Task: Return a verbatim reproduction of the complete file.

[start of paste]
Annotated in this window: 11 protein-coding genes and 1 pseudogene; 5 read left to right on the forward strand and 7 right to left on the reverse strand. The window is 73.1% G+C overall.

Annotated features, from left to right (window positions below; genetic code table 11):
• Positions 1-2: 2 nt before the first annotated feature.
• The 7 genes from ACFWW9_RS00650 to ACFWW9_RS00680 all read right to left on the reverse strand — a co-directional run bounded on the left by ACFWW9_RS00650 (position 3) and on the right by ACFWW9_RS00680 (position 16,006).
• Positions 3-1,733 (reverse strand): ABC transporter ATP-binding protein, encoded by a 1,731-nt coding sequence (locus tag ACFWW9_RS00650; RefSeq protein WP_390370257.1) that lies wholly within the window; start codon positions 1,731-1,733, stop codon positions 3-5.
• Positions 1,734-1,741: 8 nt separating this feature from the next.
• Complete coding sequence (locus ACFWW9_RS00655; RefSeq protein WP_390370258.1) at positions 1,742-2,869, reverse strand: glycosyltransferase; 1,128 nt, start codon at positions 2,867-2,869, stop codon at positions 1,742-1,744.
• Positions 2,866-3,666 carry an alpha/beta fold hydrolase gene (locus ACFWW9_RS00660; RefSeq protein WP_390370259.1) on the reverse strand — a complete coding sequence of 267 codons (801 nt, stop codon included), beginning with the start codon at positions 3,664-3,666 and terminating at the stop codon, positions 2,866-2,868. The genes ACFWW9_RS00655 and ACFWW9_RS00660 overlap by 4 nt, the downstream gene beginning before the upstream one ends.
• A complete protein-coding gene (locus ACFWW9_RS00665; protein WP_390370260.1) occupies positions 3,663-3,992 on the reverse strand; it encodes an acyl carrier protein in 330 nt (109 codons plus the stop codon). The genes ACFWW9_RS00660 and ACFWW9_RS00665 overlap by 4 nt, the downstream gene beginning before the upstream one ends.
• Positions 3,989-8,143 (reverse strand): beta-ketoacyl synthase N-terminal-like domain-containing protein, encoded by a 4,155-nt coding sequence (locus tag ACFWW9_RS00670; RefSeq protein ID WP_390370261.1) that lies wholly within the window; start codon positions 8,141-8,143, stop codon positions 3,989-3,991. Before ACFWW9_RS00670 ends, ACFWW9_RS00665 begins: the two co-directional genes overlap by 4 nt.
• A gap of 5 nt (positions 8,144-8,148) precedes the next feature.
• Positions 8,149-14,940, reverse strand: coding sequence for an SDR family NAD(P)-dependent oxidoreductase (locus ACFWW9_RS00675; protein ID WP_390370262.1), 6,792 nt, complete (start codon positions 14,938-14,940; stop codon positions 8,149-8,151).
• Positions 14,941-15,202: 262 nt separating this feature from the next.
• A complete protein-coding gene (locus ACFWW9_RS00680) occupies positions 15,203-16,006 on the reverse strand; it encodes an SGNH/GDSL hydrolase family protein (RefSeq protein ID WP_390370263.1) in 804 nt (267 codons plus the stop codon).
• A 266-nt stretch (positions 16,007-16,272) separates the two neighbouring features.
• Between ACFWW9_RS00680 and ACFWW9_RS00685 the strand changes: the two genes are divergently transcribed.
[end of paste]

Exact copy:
Annotated in this window: 11 protein-coding genes and 1 pseudogene; 5 read left to right on the forward strand and 7 right to left on the reverse strand. The window is 73.1% G+C overall.

Annotated features, from left to right (window positions below; genetic code table 11):
• Positions 1-2: 2 nt before the first annotated feature.
• The 7 genes from ACFWW9_RS00650 to ACFWW9_RS00680 all read right to left on the reverse strand — a co-directional run bounded on the left by ACFWW9_RS00650 (position 3) and on the right by ACFWW9_RS00680 (position 16,006).
• Positions 3-1,733 (reverse strand): ABC transporter ATP-binding protein, encoded by a 1,731-nt coding sequence (locus tag ACFWW9_RS00650; RefSeq protein WP_390370257.1) that lies wholly within the window; start codon positions 1,731-1,733, stop codon positions 3-5.
• Positions 1,734-1,741: 8 nt separating this feature from the next.
• Complete coding sequence (locus ACFWW9_RS00655; RefSeq protein WP_390370258.1) at positions 1,742-2,869, reverse strand: glycosyltransferase; 1,128 nt, start codon at positions 2,867-2,869, stop codon at positions 1,742-1,744.
• Positions 2,866-3,666 carry an alpha/beta fold hydrolase gene (locus ACFWW9_RS00660; RefSeq protein WP_390370259.1) on the reverse strand — a complete coding sequence of 267 codons (801 nt, stop codon included), beginning with the start codon at positions 3,664-3,666 and terminating at the stop codon, positions 2,866-2,868. The genes ACFWW9_RS00655 and ACFWW9_RS00660 overlap by 4 nt, the downstream gene beginning before the upstream one ends.
• A complete protein-coding gene (locus ACFWW9_RS00665; protein WP_390370260.1) occupies positions 3,663-3,992 on the reverse strand; it encodes an acyl carrier protein in 330 nt (109 codons plus the stop codon). The genes ACFWW9_RS00660 and ACFWW9_RS00665 overlap by 4 nt, the downstream gene beginning before the upstream one ends.
• Positions 3,989-8,143 (reverse strand): beta-ketoacyl synthase N-terminal-like domain-containing protein, encoded by a 4,155-nt coding sequence (locus tag ACFWW9_RS00670; RefSeq protein ID WP_390370261.1) that lies wholly within the window; start codon positions 8,141-8,143, stop codon positions 3,989-3,991. Before ACFWW9_RS00670 ends, ACFWW9_RS00665 begins: the two co-directional genes overlap by 4 nt.
• A gap of 5 nt (positions 8,144-8,148) precedes the next feature.
• Positions 8,149-14,940, reverse strand: coding sequence for an SDR family NAD(P)-dependent oxidoreductase (locus ACFWW9_RS00675; protein ID WP_390370262.1), 6,792 nt, complete (start codon positions 14,938-14,940; stop codon positions 8,149-8,151).
• Positions 14,941-15,202: 262 nt separating this feature from the next.
• A complete protein-coding gene (locus ACFWW9_RS00680) occupies positions 15,203-16,006 on the reverse strand; it encodes an SGNH/GDSL hydrolase family protein (RefSeq protein ID WP_390370263.1) in 804 nt (267 codons plus the stop codon).
• A 266-nt stretch (positions 16,007-16,272) separates the two neighbouring features.
• Between ACFWW9_RS00680 and ACFWW9_RS00685 the strand changes: the two genes are divergently transcribed.